Being right may seem to be the ultimate attainment in business and personal achievement. Yet, standing on the lofty mountain of rightness may find one …alone.
Where does right get you?
Right is an ambivalent word, full of innuendos, connotations, and meanings. It is, most assuredly, overused. However, despite its diverse meanderings in our language, it remains a potent force in communication as well as an integral part of cultural philosophy.
Right can run a gamut of definitions. Among others, right means correct, truth, the opposite of left, an inherent permission to appropriate one or more actions, or a term to denote what should or should not be.
The problem with right is that what is right to one is not necessarily right to another–what is right to one culture may not be right to all cultures…or how one perceives certain rights may differ between individuals.
In this sense, right is a relative term that indicates where we are mentally, academically, and culturally in the age in which we live. If sought earnestly, it is first individualistic, and contains the capacity to change or transition. Yet, how do we exist together, if there is potential for multiple rights on the same issue? Groups must, eventually, come to some terms of agreement if they are to coexist–a compromise if you wish. And so, with this in mind, society and standards are formed. Institutions are constructed to teach academic concepts as right and philosophical concepts, in some aspects, as both truth and rhetorical inquiry.
And then, we learn–learn what has been learned before, to continue this knowledge learned in ages past, knowledge learned as right. It is easier to teach this, more than reason. For with reason, we must question the concept of right, while society hopes (and in a measure to maintain conformity, demands) the reasoner’s conclusion will be the same conclusion it has adopted–to confirm what has been accepted as right, that what is comfortable and reliable, actually is…right.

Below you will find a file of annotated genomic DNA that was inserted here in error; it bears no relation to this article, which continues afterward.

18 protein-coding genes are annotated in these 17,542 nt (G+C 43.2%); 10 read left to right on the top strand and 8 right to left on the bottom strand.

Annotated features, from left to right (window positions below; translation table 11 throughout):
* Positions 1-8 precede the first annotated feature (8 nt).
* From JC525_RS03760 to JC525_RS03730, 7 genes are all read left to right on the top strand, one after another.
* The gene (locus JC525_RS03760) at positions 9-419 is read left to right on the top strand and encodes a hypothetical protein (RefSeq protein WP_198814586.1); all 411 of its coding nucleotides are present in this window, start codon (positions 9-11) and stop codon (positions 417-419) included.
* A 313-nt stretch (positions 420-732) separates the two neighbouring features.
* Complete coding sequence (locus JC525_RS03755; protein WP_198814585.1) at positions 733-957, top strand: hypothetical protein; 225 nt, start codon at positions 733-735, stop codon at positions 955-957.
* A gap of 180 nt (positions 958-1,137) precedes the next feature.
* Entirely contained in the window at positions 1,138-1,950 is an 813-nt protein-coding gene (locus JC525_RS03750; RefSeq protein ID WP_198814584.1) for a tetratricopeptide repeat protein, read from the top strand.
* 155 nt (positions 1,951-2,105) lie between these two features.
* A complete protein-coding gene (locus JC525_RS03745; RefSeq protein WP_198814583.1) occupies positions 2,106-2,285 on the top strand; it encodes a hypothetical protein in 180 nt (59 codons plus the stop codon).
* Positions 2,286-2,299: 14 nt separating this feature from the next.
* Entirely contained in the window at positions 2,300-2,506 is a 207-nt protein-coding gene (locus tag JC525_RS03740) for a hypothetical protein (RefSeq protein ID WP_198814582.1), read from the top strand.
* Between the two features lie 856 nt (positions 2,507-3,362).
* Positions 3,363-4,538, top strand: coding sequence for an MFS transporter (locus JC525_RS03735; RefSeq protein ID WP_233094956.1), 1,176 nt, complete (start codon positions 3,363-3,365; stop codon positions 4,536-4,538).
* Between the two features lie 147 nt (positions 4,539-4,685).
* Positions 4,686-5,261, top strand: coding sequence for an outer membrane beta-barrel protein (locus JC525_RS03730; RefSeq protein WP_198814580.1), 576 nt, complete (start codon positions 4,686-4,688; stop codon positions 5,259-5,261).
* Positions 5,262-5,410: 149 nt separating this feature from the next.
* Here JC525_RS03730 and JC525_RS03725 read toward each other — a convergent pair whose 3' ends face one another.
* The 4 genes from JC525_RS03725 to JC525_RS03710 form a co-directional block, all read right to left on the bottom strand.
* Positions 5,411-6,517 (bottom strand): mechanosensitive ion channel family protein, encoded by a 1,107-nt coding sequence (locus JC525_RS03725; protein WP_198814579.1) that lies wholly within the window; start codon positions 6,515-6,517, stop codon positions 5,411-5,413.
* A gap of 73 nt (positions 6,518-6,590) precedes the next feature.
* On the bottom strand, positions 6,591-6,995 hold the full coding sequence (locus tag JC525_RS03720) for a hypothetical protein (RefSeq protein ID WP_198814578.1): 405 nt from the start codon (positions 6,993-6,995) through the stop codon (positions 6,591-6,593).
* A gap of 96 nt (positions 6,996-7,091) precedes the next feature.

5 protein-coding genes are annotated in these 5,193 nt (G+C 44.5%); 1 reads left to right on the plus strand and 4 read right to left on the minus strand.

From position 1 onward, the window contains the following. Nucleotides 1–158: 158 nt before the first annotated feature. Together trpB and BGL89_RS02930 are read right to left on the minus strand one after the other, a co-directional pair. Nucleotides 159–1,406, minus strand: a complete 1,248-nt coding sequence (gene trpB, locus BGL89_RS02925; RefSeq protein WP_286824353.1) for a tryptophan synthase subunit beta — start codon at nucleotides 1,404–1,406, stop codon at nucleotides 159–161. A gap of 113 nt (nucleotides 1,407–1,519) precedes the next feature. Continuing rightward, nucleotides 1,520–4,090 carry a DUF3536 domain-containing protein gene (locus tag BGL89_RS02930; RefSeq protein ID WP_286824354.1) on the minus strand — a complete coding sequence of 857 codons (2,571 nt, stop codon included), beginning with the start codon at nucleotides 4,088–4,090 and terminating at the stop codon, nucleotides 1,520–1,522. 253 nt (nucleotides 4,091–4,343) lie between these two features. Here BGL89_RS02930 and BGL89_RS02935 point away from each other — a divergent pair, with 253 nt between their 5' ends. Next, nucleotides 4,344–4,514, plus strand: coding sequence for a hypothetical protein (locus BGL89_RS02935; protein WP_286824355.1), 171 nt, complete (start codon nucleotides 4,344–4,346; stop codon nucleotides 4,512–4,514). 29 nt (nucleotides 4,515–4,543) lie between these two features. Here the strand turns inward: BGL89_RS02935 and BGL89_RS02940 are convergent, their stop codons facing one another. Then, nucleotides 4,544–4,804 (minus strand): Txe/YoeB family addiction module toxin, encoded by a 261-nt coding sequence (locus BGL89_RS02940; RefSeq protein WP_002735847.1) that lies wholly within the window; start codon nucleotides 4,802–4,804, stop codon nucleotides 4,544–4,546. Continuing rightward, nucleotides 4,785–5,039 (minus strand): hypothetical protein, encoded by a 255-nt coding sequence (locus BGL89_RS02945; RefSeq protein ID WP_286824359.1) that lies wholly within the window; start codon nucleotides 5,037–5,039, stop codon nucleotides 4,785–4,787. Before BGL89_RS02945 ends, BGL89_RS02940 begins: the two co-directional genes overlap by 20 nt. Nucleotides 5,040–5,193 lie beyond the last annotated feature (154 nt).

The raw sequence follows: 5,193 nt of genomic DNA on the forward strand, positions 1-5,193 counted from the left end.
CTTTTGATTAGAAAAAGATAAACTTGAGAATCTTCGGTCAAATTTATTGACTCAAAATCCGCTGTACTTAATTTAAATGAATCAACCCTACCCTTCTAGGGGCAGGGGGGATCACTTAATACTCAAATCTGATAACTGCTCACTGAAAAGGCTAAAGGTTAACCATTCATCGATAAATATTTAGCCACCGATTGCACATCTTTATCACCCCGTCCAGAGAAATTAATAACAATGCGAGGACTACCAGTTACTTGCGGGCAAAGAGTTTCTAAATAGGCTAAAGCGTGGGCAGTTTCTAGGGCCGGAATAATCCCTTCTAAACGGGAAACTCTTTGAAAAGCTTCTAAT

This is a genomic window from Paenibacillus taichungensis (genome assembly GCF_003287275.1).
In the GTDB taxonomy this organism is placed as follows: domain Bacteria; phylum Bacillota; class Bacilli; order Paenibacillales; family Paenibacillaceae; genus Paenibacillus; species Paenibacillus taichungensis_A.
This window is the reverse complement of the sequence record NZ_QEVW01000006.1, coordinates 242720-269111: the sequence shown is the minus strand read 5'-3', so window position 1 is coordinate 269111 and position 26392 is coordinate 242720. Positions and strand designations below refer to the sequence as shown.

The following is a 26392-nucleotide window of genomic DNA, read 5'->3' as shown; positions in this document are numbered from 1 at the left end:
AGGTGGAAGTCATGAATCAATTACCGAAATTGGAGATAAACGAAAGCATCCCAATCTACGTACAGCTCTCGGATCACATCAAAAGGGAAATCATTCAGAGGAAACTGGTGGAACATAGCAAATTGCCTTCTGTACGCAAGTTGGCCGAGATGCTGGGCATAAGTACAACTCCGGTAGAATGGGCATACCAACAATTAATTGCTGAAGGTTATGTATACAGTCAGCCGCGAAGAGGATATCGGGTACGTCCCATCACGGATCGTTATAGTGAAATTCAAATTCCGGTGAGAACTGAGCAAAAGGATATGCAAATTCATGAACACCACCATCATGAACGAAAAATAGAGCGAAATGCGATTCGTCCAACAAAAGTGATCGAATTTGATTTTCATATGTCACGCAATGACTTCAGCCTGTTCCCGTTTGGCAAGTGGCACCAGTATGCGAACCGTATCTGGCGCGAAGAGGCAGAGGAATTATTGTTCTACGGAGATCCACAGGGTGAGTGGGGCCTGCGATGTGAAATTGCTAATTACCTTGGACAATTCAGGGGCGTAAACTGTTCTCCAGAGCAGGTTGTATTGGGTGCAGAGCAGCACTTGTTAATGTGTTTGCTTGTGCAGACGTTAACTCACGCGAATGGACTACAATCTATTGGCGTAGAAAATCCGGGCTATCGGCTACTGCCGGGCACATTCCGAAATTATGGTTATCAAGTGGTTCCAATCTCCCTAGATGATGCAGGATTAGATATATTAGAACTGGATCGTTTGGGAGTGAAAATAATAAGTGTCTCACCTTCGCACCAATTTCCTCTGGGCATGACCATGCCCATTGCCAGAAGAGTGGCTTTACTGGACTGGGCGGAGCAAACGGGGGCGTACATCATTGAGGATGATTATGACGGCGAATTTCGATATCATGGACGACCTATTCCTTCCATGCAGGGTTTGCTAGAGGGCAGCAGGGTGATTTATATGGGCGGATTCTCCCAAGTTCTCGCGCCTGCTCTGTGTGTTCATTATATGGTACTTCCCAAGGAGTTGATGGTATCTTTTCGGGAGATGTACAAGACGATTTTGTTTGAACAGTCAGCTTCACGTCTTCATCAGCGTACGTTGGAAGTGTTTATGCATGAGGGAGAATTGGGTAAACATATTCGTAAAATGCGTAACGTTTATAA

Some are secure in the knowledge of perceived right, while others continue to search for and assess the true right. Einstein stated: I think and think for months, for years. Ninety-nine times the conclusion is false; the hundredth time I am right.” Right may be what seems to make the most sense, and for Einstein, what seems to explain the physics of the universe, discovering the conclusions that are the right fit. Yet, Einstein knew that his “right” conclusions were not infallible. They may have been mostly right, and certainly right in the eyes of most. His theories constructed the bridge for future generations to discover what may be even more right.
Right is right only in that it provides a premise to listen to and to consider other rights before making the best choice. In life as in business, we find that we value decisions not so much in that they are right, but that they are not wrong.